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EASTERN DELIGHTS Be inspired by the Middle East and add spice to your sweet treats Photography/Alan Benson

Crystallised flowers Makes 15 -20 organic unsprayed * 1–2 roses in full bloom (about 20 petals) 1 egg white, whisked * to a light froth 50g * caster sugar


Carefully pick the petals from the roses, taking care not to bruise or tear them. Select small, unblemished petals. Line up two bowls on your worksurface, one containing the whisked egg white, the other the sugar. Working one at a time, hold a petal on one forefinger and use the other to lightly brush it all over with the egg white, then drop it gently into the bowl of sugar. Once you have coated several petals with egg white, tumble them gently in the sugar so they are evenly coated, but take care not to touch them too much with your fingers.

Use a small pair of tweezers to pick the petals out of the sugar and transfer them to a wire rack. Hold the petals at the base, as even the slightest touch can dislodge the sugar and egg white, making them patchy. Once you have completed a few petals, you can work out the method that works best. Leave the petals alone for 12 hours to dry completely. They will harden as the sugar and egg white sets. Store the crystallised petals between sheets of baking paper in an airtight container. They will keep for several months.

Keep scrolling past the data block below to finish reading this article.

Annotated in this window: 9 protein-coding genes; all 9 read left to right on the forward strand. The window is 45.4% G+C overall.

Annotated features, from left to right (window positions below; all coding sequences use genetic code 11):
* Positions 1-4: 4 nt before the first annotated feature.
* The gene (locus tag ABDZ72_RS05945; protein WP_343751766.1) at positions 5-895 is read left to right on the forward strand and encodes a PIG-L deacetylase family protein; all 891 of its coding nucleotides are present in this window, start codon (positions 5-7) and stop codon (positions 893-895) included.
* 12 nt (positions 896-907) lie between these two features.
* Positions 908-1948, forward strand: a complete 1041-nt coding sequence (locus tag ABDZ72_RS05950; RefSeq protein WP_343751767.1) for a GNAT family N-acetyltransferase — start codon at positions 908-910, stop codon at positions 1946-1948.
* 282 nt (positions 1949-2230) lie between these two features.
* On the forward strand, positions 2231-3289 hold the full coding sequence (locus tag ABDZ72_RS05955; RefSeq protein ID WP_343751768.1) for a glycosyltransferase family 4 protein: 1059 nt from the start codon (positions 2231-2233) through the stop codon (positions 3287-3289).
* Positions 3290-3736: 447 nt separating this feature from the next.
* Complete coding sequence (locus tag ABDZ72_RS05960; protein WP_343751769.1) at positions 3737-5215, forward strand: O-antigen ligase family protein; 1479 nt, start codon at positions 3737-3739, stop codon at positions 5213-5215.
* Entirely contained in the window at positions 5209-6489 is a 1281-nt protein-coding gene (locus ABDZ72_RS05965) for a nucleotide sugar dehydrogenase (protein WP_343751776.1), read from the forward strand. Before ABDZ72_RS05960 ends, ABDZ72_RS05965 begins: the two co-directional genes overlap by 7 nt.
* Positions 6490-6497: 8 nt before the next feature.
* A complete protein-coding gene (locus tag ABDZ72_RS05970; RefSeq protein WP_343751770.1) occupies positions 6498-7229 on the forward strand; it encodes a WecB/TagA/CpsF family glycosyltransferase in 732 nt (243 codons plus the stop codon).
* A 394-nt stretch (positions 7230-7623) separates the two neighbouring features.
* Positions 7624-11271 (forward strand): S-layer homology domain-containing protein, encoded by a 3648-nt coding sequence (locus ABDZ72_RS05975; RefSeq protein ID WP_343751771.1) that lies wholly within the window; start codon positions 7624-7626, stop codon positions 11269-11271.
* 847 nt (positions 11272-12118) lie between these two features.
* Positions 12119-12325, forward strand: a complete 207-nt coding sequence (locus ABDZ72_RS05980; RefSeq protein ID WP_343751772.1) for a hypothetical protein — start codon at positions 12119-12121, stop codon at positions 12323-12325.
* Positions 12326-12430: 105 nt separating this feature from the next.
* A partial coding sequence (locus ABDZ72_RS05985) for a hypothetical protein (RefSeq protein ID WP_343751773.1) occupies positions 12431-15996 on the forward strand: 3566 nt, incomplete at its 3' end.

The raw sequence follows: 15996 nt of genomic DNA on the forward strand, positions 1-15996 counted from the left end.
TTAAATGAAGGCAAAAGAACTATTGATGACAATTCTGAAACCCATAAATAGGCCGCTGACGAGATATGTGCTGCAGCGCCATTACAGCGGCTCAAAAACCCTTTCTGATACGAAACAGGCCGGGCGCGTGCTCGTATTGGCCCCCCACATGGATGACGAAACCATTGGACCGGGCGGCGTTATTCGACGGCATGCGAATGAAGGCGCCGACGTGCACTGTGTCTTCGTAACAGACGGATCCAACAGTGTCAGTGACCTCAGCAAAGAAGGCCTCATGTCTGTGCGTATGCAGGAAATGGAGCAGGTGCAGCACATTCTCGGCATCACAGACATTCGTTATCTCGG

Blood orange steamed puddings

Persian butter fudge

Makes 8

Makes around 650g

blood oranges * 2 orange 200g * 180g goldenmarmalade syrup or * honey or light treacle VHOIUDLVLQJÁRXU *J 75g ground almonds * golden caster sugar * 75g1tsp bicarbonate * of soda from 22 cardamom * Seeds pods, ground (or a generous ½tsp ground cardamom) 195g eggs (around 3), * lightly beaten 200g Greek-style yogurt * 150g unsalted butter * melted, plus extra , for greasing * 75g mild honey


Preheat the oven to 180°C/Fan160°C/ Gas 4. Liberally butter eight dariole moulds or small pudding basins (180ml volume). Finely zest the blood oranges and mix the zest together with 2tbsp of the orange marmalade. Then set aside. With a sharp, serrated knife, remove the remaining skin and all traces of pith from the oranges. Cut the oranges crossways, into fairly thick slices. Select eight slices that will fit snugly into the base of the moulds. Put 1tbsp each of the marmalade and golden syrup into the dariole moulds and arrange the blood orange slices on top. In a large mixing bowl, combine the flour, ground almonds, sugar, bicarbonate of soda and cardamom. Mix together evenly. Add the eggs, yogurt, butter, honey and reserved marmalade and beat until evenly incorporated. Spoon the batter into the dariole moulds to about three-quarters full, then sit the moulds in a deep roasting tin. Pour hot water (from the tap) into the tin, so that it comes halfway up the sides of the moulds. Bake for 20–25 minutes. To test if they’re done, insert a fine skewer and if it comes out clean, they are ready. If your moulds are ceramic rather than metal, they may take longer, in which case return them to the oven and test at 10-minute intervals. Once cooked through, remove the puddings from the oven and leave them in the water bath for 5 minutes to settle. Turn them out onto dessert plates and serve with chilled cream or custard.